We are subject to Accounting Standards Codification (“ASC”) Topic 350, Intangibles—Goodwill and Other, which requires that goodwill and other intangible assets that have an indefinite useful life be evaluated at least annually for impairment. Goodwill and other intangible assets with indefinite lives must also be evaluated for impairment between the annual tests if an event or change in circumstance occurs that would more likely than not reduce the fair value of the asset below its carrying amount. We have substantial goodwill and other intangible assets. If in the future, we determine that there has been an impairment, our financial results for the relevant period would be reduced by the amount of the non-cash impairment charge, net of any income tax effects, which could have an adverse effect on our financial condition or results of operations.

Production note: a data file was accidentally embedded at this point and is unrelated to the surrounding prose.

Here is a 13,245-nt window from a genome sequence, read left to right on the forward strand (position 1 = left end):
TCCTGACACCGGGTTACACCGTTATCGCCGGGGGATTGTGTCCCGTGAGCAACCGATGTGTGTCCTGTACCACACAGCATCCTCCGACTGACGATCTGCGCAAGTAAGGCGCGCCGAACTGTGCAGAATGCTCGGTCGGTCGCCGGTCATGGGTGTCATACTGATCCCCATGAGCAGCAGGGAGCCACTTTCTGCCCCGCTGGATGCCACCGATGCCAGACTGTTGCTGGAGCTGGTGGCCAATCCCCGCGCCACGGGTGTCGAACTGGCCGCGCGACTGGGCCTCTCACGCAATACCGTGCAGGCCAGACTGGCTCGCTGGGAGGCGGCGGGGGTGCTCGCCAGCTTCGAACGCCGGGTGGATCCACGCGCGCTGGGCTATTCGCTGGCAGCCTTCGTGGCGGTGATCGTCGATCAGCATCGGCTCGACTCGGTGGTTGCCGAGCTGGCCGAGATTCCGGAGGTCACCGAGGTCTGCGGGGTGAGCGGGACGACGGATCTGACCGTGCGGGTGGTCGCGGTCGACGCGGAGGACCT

Similarly, pursuant to ASC Topic 360—Property, Plant, and Equipment, long-lived assets, such as property, plant and equipment and intangible assets subject to amortization, must be reviewed for impairment whenever events or changes in circumstances indicate that the carrying amount of an asset or asset group may not be recoverable. If in the future, we determine that there has been an impairment of long-lived assets or intangible assets subject to amortization, our financial results for the relevant period would be reduced by the amount of the non-cash impairment charge, net of any income tax effects, which could have an adverse effect on our financial condition or results of operations.